GB: Correct. There are all sorts of alliances and reasons why even within a coalition you maintain secure networks. It is complicated and it can be painful, but it’s designed to maintain secrecy. The natural instinct, the default of any coalition, will be to share as much as possible. Certainly to share anything that is needed to get the mission done.
CC: In terms of processing the gathered data, the full motion video, the intelligence, presumably it all goes to the CAOC [Combined Air Operations Centre. For Operation Shader/Inherent Resolve this is Al Udeid Air Base in Qatar]?
GB: Absolutely. It will be on the screen live…
CC: And it also comes to the UK to be processed?
CC: To be processed at RAF Digby, RAF Marham etc.?
GB: Well there is a variety of places but a lot of that has been brought together now at Intelligence Fusion Centre at RAF Wyton.
CC: So as well as getting looked at in real time, it gets looked at afterwards?
GB: Yes, there is a variety of different phases of analysis. There will be people using real time intelligence for real time decision making, and obviously that’s live. And then you have got second order, third order, fourth order etc. and you will be doing that to build an intelligence picture over time, you will be doing it to look at developing a target set over a week or two. So there is a whole variety of different requirements which will use the same data more than once.
CC: Practically speaking, do you think it’s possible to keep such intelligence away from the Americans when there is such a high degree of sharing with them? I’m thinking of when people say, for example, that we should not be sharing intelligence that could be used for targeted killing outside of war zones. In your opinion is that possible to do?
GB: Yes of course. Now could a fellow alliance partner be spying on you? Well, maybe, but quite frankly if we couldn’t keep secrets from each other, they wouldn’t trust us to be in the Five Eyes club, would they? So yes, there are various levels of information management and some of that is ‘UK Eyes Only’ and that is heavily restricted.
CC: Let’s go on to another issue that I know you have a particular interest in, crew issues. As you are aware Reaper has been deployed now for 10 years and when I talked to ‘Justin Thompson’ the former RAF Reaper pilot earlier this year, he talked about the incessant nature of Reaper operations.
CC: And I think this is another area of difference between manned and unmanned systems. Tornado and Typhoon are deployed on operations and then come home. Reaper seems to be permanently deployed. We have heard recently from Air Commodore Stringer that the Reapers will continue to be deployed even after Tornado and Typhoon comes home. What’s your reaction to that on-going deployment?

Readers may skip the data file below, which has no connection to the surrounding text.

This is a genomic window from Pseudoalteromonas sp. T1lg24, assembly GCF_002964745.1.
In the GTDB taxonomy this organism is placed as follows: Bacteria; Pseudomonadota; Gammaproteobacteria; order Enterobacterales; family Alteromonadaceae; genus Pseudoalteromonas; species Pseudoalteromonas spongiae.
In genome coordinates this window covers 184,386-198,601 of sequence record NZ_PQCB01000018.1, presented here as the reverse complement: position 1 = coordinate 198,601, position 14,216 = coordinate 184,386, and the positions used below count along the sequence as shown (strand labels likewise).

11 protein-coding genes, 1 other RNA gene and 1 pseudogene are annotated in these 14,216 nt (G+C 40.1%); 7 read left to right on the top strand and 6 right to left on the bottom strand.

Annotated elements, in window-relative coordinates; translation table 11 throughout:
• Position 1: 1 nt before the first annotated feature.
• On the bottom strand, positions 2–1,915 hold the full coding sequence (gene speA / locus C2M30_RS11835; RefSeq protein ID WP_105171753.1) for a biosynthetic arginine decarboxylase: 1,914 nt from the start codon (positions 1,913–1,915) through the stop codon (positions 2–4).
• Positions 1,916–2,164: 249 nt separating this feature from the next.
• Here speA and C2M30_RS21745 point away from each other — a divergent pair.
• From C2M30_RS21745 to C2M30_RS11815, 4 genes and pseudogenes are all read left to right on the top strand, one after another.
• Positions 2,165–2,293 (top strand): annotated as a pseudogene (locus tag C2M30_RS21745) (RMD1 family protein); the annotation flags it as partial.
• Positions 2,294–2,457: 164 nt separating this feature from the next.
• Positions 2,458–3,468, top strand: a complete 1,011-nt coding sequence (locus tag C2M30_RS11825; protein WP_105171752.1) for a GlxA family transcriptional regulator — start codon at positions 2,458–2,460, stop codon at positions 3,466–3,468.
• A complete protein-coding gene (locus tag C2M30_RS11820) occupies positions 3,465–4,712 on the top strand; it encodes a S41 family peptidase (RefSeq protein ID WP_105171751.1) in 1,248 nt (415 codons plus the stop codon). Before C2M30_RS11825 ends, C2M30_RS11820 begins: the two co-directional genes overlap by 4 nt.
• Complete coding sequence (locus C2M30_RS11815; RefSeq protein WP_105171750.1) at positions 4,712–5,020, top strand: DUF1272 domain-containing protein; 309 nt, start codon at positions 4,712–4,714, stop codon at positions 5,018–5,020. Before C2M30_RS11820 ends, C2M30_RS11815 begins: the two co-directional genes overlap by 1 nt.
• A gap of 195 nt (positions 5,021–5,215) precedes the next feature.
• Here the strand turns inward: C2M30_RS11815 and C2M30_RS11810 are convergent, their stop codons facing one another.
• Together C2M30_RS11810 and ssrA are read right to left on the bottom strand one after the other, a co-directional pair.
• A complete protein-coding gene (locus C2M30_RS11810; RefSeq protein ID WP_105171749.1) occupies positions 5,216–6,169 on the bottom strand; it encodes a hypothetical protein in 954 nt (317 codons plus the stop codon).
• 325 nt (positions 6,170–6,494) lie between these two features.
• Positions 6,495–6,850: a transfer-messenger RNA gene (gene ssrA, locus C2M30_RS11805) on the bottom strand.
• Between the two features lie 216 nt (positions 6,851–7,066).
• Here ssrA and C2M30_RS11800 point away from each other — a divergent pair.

GB: Well, the operational reason has to make sense. It still may be that you would want a degree of surveillance to help the Iraqi armed forces stabilise the situation but you are unlikely to need strike assets. So that kind of shift would make sense to me. Does it bother me? No, I think it’s the nature of the beast. What we have now is a surveillance capability that will always be in demand, will always be employed to the maximum. The trick is to sustain that to a level that is manageable. So how many crews you have, how many times they fly per week, how you rotate people, is all fundamental to the long term health of that force. I think we got it right, just, in that our numbers and the promise we made in terms of what we could do with what we had were sensible and manageable.
CC: You said at the APPG hearing that you had “held the line”. That there was pressure to increase the number of missions.
GB: Huge pressure. I think there was something of a belief that we were deliberately holding it back, to limit the number of unmanned missions to make some kind of argument for manned aircraft, but that just wasn’t the case. It was about fatigue and the pressure on individuals.
CC: We saw in the US the pressure and fatigue on Predator/Reaper crew have an effect.
GB: They went for a much harsher regime and we saw the long-term effects of that.
CC: Do you agree that these types of remote operations, flying conflict sorties and then going home to the family at the end of the day, brings a special sort of pressure?
GB: Of course. And I understand that because I flew missions over Kosovo from my home base and used to go home and have breakfast with the kids so I’ve been there and done it, so I know. As the situation in Iraq and Syria calms down and we move to surveillance missions, I think that won’t be as debilitating as launching strikes everyday which clearly has an impact on the individuals.
CC: Well, they’re likely to be armed missions aren’t they?
GB: Not bound to be.
CC: Not bound to be, but likely to be I think…
GB: Well I think while the Iraq authorities have been happy to have Reapers flying overhead while Baghdad, Mosul etc. is under threat, but they will be less so as things stabilise and there will come a point where they will say ‘Actually America, Britain, we don’t want your planes wandering around our airspace with missiles on.’ That’s what I would do if I were Iraqi.
CC: Well I think it’s not unlikely that the US and the UK will say, ‘Hang on we have done you a big favour over the last three years, we want to continue to fly here for our security’. We have had the Defence Secretary saying he wants to continue to launch strikes at those who are deemed a threat and so it goes on and on and on…
GB: Well what politicians say for media consumption are not necessarily how operations are done. The military operation world is a very controlled and responsible place. What’s said to newspapers for particular agendas is another matter.
CC: Well I think that’s very dangerous.